Telecom Act of 1996
The breakup of AT&T in 1984 unleashed products and services unforeseen by regulators or the courts. But the rapid pace of innovation also produced regulatory inconsistencies between various products and service providers, which Congress sought to remedy with passage of the Telecommunications Act of 1996.
Mindful of the benefits realized through long-distance competition, lawmakers declared an end to the monopoly franchise system governing local wireline calling.
The 1996 act set the conditions by which carriers would be allowed to provide local and long-distance services. Among the most significant provisions was the requirement that the Baby Bells and other “incumbent” local carriers provide network access to rivals at regulated rates. These rivals — referred to in the industry as “competitors” — included long-distance, cable and wireless firms. In return for providing access, the Bells were allowed to enter the long-distance market, offer cable services and manufacture equipment once regulators were satisfied that local competition had taken hold.
Another key element of the act was the phase-out of price controls on cable TV, which had inhibited competition and network investment. Also mandated were telecommunications subsidies to government-run schools, health care facilities and libraries.
Unbundled Network Elements
Congress conceived of forced access to local networks as necessary to jumpstart competition in local calling services. Lawmakers assumed that new entrants would need below-cost access to the network to gain a foothold in the market. They further expected that once new entrants gained market share, they would use their new revenues to build facilities to compete against the incumbent service providers.
Lawmakers established a baseline eligibility standard for this subsidized access. Subsidized access to the incumbents’ networks was not intended to be an ongoing entitlement. Eligibility was supposed to be based on whether a competitor would be “impaired” from competing if they were denied network access.
Section 251 of the 1996 act directs the FCC to “consider, at a minimum, whether … the failure to provide access to such network elements would impair the ability of the telecommunications carrier seeking access to provide the services that it seeks to offer.”
Congress delegated to the FCC the authority to determine which switches, lines and other facilities should be shared, and how various parts of the network (called “Unbundled Network Elements,” or UNE) would be priced. The agency issued the first set of access rules in 1999. Subsequently, regulators required incumbents to provide to rivals at deeply discounted rates all elements of the network “platform” (UNE-P) as a single package. This would allow competitors simply to resell the incumbents’ services without making any investment in facilities. See Chart 7 above.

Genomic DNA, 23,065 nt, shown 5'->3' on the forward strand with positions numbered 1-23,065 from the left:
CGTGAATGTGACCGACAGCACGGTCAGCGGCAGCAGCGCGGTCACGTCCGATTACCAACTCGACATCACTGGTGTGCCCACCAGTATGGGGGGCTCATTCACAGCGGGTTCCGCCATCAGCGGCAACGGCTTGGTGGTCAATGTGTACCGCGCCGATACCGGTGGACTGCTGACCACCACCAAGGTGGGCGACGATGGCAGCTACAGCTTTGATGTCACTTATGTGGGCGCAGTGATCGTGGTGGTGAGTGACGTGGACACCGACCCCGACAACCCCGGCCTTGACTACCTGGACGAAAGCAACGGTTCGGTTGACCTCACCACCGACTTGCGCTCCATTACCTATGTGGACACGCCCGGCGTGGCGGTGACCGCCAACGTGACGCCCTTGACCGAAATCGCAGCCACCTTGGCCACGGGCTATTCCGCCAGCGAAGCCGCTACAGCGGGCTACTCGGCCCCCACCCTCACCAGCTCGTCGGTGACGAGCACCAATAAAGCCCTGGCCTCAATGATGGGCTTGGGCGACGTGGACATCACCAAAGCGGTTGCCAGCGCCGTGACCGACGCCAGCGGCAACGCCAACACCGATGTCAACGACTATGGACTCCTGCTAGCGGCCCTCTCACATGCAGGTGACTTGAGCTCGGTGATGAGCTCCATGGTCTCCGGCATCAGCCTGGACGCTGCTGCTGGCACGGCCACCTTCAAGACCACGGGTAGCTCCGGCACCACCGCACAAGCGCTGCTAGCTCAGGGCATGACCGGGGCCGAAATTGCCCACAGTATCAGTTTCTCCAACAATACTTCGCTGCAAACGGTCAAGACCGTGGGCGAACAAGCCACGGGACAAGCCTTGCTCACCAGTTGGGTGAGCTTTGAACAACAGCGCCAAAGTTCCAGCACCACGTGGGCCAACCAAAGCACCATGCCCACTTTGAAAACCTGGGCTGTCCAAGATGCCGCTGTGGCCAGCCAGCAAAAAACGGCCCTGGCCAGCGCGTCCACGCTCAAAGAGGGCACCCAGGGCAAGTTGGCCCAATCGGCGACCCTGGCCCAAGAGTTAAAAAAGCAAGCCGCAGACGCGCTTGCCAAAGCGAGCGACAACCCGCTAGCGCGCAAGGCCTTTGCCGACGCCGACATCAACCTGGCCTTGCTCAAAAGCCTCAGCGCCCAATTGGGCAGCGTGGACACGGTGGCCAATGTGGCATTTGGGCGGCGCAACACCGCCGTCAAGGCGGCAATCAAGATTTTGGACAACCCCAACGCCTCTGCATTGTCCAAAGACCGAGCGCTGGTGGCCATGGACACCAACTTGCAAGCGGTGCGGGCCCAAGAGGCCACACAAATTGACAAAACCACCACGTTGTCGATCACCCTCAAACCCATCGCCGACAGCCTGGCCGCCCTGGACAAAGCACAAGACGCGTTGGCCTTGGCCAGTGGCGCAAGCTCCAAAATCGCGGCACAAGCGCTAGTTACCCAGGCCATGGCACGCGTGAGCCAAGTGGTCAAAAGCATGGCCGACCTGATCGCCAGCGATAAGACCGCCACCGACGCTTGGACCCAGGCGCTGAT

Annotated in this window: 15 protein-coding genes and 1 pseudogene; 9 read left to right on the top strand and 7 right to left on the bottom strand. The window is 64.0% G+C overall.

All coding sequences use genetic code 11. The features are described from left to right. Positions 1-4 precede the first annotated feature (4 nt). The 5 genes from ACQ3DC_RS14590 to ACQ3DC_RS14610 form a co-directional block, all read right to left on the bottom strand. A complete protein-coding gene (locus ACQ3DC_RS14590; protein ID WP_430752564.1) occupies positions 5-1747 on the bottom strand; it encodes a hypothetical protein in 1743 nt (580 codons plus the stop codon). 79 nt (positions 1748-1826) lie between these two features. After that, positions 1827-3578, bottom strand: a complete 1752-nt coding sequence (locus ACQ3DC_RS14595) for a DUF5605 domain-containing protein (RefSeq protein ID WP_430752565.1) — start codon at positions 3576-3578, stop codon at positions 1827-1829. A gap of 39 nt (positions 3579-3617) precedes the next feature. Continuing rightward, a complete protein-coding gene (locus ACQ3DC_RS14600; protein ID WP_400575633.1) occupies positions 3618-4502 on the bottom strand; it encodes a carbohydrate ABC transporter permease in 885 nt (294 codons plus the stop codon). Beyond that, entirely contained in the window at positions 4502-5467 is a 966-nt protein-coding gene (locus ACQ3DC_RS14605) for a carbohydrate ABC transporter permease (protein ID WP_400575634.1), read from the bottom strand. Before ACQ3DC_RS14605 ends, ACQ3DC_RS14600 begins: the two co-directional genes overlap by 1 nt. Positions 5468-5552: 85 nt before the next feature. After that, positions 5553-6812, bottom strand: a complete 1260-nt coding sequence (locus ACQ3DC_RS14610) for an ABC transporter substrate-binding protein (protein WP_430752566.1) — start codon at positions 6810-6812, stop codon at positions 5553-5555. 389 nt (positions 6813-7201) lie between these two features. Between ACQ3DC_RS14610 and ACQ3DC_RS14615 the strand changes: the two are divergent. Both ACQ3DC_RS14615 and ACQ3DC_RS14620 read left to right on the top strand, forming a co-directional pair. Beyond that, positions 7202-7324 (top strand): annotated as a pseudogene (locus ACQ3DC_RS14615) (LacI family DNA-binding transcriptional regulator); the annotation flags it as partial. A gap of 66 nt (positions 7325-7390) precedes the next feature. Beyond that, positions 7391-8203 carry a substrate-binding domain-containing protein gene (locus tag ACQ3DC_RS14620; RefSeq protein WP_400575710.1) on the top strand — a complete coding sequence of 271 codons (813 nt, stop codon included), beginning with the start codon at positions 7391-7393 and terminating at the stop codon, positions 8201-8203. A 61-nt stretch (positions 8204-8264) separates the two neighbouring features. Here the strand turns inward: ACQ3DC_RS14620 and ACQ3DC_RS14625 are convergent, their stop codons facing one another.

Underlying this forced-access policy is the supposition that the landline network is public property by virtue of its former monopoly status. In fact, as noted by Heritage Foundation scholars James Gattuso and Norbert Michel, today’s networks are overwhelmingly the product of investment made long after legal monopolies and guaranteed rates of return were abolished. According to data from Standard & Poor’s, investors have replaced the entire capital structure of U.S. telecom companies almost twice over since passage of the Telecommunications Act of 1996.
The FCC established a pricing formula for various network elements, such as switches and loops, called “Total Element Long-Run Incremental Cost” (TELRIC). This formula, which effectively constitutes a form of price control, is based on the estimated cost of building and operating a hypothetical maximum-efficiency network. The actual rates are set by states in accordance with the formula.
The rates calculated by most states have varied wildly and have been shown to be economically unsustainable by a variety of economists. The rate formula as applied by regulators is very subjective and rarely factors in the contributions made by network shareholders to earnings, depreciation and amortization, taxes or debt service.